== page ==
The Regal Street Business Corridor was attracting developers like moths to a corner streetlight. Local residents, not wishing to be plowed under in the mad scramble, needed an advocate. Enter the Southgate Neighborhood Council.
“We are growing, and the city and county near us is growing,” said Andy Hoye, Southgate’s treasurer and community assembly representative. “The population that is served here by the commercial developments is not limited to the neighborhood.”
“I think there’s a balance that needs to be struck,” council co-chair Ted Teske said.
“It’s a nuanced argument,” Teske said. “It’s not that we don’t want development in our neighborhood, it’s never been that. But we want quality development. We want sensible development. When this is all built out, is it going to look like North Division, or is it going to look like Kendall Yards?”
The Southgate Neighborhood sits in the southeast corner of Spokane, above Lincoln Heights. Its borders are 53rd Avenue to the south, Perry Street to the west, 37th Avenue to the north and the city limits near Havana Street to the east.
Regal bisects the neighborhood. After KHQ and Albertsons moved in the late 1990s, retail developers flocked to the street’s commercially zoned open spaces.
“(There) was a huge shift, from basically residential to big box,” Teske said. “We’re one of the last big (neighborhoods) that have any open space of any acreage.”
Southgate’s council put a pair of action plans in place, one to manage the neighborhood’s open spaces and one to address connectivity. “That helps us ground everything we do,” Teske said. “Everything in those plans was filtered through the city (comprehensive) plan.”
Litigation from neighborhood activists led to a tri-cornered, cooperative 2010 zoning agreement covering 45 acres surrounding Regal’s intersection with the Palouse Highway.
The agreement ensures that all new construction will be subject to the city’s design review process. “Center corridor zones aren’t, by default, subject to design review,” Teske said. “(But now) ours are.”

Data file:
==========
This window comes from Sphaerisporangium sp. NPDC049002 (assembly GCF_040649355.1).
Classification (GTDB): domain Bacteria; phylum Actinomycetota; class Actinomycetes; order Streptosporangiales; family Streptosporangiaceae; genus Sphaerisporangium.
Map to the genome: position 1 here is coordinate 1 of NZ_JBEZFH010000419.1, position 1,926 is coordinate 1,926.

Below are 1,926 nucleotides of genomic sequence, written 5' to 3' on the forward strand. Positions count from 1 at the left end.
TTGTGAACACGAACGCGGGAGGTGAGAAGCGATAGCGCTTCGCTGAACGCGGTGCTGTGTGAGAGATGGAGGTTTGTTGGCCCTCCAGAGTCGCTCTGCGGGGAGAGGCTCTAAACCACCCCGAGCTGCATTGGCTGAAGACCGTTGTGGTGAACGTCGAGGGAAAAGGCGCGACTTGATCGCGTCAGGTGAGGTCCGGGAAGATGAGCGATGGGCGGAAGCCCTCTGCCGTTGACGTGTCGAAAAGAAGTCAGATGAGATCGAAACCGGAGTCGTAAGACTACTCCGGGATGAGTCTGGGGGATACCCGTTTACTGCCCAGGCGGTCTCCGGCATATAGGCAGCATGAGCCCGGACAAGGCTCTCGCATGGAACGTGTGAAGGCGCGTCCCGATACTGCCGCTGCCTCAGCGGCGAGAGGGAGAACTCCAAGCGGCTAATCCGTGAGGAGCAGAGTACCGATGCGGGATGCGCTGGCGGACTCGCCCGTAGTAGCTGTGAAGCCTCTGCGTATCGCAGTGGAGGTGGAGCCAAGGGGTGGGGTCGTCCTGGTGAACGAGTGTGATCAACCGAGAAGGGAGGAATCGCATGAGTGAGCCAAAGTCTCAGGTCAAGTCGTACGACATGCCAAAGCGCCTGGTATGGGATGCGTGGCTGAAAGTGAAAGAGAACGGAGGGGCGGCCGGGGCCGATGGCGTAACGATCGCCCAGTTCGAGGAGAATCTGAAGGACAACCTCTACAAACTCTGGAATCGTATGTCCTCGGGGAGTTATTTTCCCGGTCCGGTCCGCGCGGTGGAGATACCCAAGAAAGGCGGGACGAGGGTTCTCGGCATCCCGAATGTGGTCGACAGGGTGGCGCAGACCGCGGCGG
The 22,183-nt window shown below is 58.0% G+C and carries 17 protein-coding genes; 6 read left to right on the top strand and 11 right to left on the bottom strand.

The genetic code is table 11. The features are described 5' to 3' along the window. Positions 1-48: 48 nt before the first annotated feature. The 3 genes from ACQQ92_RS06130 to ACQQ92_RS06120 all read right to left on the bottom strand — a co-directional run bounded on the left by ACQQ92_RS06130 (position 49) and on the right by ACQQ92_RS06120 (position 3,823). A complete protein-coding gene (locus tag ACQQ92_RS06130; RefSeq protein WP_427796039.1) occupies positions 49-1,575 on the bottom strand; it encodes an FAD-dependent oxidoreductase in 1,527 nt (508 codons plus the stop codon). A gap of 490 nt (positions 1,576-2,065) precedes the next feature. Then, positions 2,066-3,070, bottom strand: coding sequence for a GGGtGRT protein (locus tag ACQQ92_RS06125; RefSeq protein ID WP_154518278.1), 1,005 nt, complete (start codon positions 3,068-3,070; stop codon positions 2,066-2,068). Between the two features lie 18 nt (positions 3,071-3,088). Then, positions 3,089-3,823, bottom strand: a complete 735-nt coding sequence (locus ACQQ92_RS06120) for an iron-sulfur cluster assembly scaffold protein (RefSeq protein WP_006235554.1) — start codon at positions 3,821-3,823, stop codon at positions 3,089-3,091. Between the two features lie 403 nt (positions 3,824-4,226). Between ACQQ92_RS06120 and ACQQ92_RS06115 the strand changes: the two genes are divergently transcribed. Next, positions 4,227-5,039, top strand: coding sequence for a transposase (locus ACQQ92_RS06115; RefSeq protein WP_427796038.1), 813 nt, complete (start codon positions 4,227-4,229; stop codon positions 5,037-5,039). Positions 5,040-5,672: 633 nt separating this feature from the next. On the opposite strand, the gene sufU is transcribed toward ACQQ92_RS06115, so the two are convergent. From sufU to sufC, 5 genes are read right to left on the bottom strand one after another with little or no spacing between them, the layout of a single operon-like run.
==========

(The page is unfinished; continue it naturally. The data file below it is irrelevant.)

The agreement paved the way for recently completed Regal Plaza and the ongoing KXLY South Complex Project.
“KXLY is … going to have a grocery store as the anchor,” Teske said. “It’ll be nice to have a grocery store in the middle of the neighborhood (again).”
The Southeast Sports Complex, just north of the KXLY project, is also being revamped. It will have an amphitheater and outside electrical hook-ups, Teske said.
To the council, the agreement demonstrates the neighborhood council program’s value.
“I really feel like the city is doing a good job in trying to get feedback from neighborhoods,” said council vice-chair Summer Beers. “Groups are coming out and trying to get input from neighborhoods on just how they can plan better and incorporate things the neighborhoods can use.”
“The city is now much more aware that they need to let the neighborhood know what’s going on early and often. And that smooths things out in the long run,” Teske said.
Like all neighborhoods, Southgate has issues with traffic flow. Some, like the traffic flow on Regal, are obvious. Others are more subtle. “East-west connectivity is tough here,” Hoye said.
Most of Southgate’s arterial traffic runs north and south, so traveling east and west – cutting across the neighborhood’s natural grain – can be awkward and time-consuming.
“It’s hard to sometimes connect across that space,” Teske said. “People that are on the east side don’t necessarily think they are part of the same neighborhood.”
The long-term goal is an arterial from Perry to Havana streets. “We were successful in getting 44th punched through from Regal to Freya,” Hoye said.
The council also persuaded the city to build a bike trail over a newly installed water main between Freya Street and Havana.
The Clare View Seniors Apartments asked for the council’s help with a crosswalk across the Palouse Highway, so residents could safely cross to Regal Plaza. The council got it built with traffic calming funds.
“We carried it forward,” said Hoye. “The city stepped up, and now they have a nice little crosswalk.”
Reaching out has helped the council numerous times. Gonzaga’s law clinic helped it with the legalese involved in nonprofit compliance, and several Spokane Public Schools students helped the council with the technical aspects involved in revamping the neighborhood council website.
“There are opportunities for that in any neighborhood, I think,” Teske said. “If you talk to high schools, there’s a ton of school groups and classes that are looking for projects.”
Teske would like to get more input from Southgate’s many apartment residents. “Reaching out to those neighbors is a trick, because they move in and move out,” he said. “(But) I’d love to get them more involved; we’re here to work with them and for them, as much as for anybody else.”
“(That is) the challenge with every neighborhood council,” Hoye said. “Do we truly represent the interests of all 3,700 households?”
The council’s connectivity plan includes a system of pedestrian and bike trails that will span the neighborhood.
“We’re slowly filling those pieces in when we get opportunities,” Teske said. “Someday you’ll be able to go all the way from 57th Avenue to Lincoln Heights completely off the road on a nice, protected trail system.”
Teske said he believes the best way to get to know a neighborhood is on foot, walking through it. “The easier you make that, I think, the more you have a nice neighborhood,” he said.
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